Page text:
Arab economies and societies - the rich no less than the poor - have failed to develop for political as well as for structural economic reasons. The economies' weakness is due to governmental control, to the exclusion of foreign investors and to social systems of more or less "absolute welfare", causing not only immense social spending but also inefficiency and incompetitive attitudes
Financial reforms at least in the poor Arab countries have been quite successful in reducing debt service ratios, decreasing budget deficits and curbing inflation. But recent measures of structural change, requiring openness to foreign investors and privatisation, are applied only hesitantly. The growth of world oil demand will not necessarily be met by the Gulf states. They have to invite back the oil companies as suppliers of technology and capital by offering them more attractive financial terms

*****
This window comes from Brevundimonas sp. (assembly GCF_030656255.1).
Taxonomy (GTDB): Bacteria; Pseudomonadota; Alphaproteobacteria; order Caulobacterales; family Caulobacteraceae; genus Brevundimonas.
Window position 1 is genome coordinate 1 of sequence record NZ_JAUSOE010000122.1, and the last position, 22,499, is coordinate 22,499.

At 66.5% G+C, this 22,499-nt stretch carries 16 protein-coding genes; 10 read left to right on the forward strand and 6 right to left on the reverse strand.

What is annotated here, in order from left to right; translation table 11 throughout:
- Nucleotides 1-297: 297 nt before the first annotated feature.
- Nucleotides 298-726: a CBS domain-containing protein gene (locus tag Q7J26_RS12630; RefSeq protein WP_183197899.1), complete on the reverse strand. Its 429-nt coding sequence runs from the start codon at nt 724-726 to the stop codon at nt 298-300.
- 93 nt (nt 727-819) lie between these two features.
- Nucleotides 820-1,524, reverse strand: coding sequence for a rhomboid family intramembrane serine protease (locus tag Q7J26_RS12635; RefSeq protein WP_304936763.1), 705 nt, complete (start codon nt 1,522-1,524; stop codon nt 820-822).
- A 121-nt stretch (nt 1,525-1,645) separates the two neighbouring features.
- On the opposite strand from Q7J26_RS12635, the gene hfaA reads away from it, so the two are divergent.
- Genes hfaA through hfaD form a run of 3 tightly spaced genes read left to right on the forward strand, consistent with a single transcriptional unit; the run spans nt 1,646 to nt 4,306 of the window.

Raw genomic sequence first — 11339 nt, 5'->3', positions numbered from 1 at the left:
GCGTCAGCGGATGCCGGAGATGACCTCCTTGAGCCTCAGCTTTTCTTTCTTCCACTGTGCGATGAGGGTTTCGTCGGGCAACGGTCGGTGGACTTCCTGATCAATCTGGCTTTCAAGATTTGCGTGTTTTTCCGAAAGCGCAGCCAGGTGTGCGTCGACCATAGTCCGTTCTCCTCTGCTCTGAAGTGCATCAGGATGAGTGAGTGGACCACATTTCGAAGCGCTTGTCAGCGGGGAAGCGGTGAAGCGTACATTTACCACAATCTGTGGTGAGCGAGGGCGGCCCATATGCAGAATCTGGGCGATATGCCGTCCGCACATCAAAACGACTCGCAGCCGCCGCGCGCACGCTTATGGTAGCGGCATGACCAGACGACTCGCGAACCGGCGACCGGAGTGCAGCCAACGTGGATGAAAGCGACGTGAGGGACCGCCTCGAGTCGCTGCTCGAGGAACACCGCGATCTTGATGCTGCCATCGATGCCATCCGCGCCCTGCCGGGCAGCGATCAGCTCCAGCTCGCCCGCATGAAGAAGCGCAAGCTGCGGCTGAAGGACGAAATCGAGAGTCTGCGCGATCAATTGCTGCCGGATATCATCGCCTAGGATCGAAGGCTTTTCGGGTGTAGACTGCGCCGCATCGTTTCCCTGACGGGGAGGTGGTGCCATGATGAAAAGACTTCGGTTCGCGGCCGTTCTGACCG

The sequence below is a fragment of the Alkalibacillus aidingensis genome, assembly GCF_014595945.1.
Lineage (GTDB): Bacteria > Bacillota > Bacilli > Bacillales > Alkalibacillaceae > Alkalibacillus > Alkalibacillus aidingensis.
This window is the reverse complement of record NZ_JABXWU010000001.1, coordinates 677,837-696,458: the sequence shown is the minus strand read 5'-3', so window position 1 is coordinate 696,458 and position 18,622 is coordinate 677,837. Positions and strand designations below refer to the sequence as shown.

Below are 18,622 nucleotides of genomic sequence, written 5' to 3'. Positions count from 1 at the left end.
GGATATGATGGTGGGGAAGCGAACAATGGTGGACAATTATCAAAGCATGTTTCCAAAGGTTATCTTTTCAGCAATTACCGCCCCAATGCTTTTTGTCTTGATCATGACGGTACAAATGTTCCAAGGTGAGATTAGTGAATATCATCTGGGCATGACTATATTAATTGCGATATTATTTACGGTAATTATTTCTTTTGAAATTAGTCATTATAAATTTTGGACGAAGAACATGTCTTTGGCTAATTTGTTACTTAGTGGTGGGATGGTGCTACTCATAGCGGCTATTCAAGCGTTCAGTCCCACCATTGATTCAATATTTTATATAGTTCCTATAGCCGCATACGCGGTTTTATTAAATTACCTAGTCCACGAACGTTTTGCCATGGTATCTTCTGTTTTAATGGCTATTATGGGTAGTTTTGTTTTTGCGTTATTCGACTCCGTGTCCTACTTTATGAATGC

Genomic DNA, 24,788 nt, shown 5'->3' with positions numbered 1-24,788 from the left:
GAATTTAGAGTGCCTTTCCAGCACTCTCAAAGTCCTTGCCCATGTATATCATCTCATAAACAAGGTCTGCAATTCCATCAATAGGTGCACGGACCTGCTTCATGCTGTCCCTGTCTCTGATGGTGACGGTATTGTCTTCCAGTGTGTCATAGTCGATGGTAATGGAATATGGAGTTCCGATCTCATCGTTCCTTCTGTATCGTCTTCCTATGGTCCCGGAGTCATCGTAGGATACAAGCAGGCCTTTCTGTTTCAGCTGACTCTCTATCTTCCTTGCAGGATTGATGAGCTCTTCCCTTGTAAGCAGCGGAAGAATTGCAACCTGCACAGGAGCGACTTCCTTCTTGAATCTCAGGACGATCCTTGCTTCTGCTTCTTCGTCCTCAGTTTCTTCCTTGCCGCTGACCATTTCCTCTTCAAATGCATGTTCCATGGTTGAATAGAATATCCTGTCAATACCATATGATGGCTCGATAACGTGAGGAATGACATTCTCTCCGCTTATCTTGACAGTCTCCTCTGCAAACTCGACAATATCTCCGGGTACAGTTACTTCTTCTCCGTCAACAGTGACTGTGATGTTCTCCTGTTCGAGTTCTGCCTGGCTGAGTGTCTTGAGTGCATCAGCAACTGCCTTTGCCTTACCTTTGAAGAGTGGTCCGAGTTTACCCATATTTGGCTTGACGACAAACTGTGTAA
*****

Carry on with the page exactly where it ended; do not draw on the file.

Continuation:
The stagnation of political reform processes, that have been brought virtually to a halt by the events in Algeria in 1992, produces unhappy societies, likely to be less stable, and prevents economic innovation. A force which should be accelerating economic change is the gradual move towards peace in the Middle East, hopefully intensifying Arab-Israeli economic contacts and minimizing the Arabs' feeling of having to defend themselves against a mainly hostile world
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